If you want to take a tour to Hana, they can run from about $75 - $100 per person, so renting a car for $20 a day is a very cheap way to do it. Like others who have done it and survived always say, "Been there, done that, don't need to do it again." My sentiments exactly. The mountains, waterfalls, beaches, and scenery were magnificent, and we're glad we did it. We really enjoyed the experience, but don't need to do it again.
Unfortunately, the only way back to town is via the same road, so getting to Hana is only half the fun! There are now 52 miles and 600 curves yet to drive! (The main road does continue around the other side of the island, but about 10 miles of it is dirt road and car rental agencies don't want you doing it.)
When we got back to town, we found a Costco and made a stop to pick up a few supplies. Next door was a Walmart, where we found a couple of nice pillows and cases to make us more comfortable in our cabin. This turned out to be a very good investment – they were normally $12 each but were on sale for $8 and were not a major investment. (We later bought a vacuum-storage bag in order to bring them back home with us as we had plenty of room in our suitcases.) So lesson learned; we will do like we did in Europe and compress our memory foam pillows into storage bags and take them with us!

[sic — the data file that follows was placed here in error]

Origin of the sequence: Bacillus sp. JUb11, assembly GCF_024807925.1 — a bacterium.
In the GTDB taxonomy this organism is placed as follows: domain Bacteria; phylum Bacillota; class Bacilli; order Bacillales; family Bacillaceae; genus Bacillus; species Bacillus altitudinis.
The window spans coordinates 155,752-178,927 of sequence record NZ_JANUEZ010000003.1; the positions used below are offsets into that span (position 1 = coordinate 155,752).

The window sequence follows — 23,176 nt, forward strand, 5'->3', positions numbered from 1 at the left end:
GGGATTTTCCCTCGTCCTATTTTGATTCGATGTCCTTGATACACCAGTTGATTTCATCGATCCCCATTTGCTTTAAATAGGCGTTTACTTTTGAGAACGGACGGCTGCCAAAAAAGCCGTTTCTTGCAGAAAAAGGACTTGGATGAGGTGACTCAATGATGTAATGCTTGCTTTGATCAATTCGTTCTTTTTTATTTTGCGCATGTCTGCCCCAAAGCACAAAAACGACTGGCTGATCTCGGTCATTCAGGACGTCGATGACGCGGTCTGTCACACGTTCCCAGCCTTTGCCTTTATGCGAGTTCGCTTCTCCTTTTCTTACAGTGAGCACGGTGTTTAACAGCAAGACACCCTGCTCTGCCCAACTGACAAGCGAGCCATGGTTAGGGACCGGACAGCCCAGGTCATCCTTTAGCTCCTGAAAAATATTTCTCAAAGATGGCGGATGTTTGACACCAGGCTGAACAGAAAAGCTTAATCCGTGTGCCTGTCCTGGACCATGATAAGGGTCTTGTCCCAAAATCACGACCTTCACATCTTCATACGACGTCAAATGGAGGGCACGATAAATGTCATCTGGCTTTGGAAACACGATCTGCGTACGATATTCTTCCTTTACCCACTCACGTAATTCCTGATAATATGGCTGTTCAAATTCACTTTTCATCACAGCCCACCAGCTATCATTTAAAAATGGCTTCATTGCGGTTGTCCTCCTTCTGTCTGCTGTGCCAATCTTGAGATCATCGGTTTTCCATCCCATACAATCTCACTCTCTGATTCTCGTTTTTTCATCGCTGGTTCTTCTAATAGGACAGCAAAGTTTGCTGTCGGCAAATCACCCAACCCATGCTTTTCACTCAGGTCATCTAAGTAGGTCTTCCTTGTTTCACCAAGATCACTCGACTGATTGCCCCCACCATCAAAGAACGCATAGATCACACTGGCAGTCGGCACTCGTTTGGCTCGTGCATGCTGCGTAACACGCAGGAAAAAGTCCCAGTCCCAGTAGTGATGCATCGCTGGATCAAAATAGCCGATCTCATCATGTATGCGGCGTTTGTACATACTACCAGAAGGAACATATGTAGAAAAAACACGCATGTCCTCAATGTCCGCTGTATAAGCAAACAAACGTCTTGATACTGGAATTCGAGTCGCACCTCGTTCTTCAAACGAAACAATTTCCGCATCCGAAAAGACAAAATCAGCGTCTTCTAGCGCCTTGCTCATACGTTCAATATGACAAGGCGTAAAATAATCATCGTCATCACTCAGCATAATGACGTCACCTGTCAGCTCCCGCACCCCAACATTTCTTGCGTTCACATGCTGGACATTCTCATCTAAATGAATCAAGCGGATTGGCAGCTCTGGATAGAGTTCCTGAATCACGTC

I take my laptop with me when I travel so we can still conduct business and stay in contact with our clients while we're gone from the office. We usually find a nice bar that has free wi-fi, get a couple of beers, and take care of the day's business. This sure beats paying the high price for internet service and beers on cruise ships! We've done this everywhere we go, including Europe. Today we found a great little restaurant to meet our purpose and while checking email, we couldn't help but see and smell the wonderful pizza they were serving that was baked in a wood-fired oven. We decided to give it a try and found it to be very good. Needless to say, we weren't hungry for quite a while afterwards and had dinner on the ship in the main dining room late in the evening just before closing. We sat at a table with two other couples and we all agreed that while the service on this ship was very good, the food left a lot to be desired.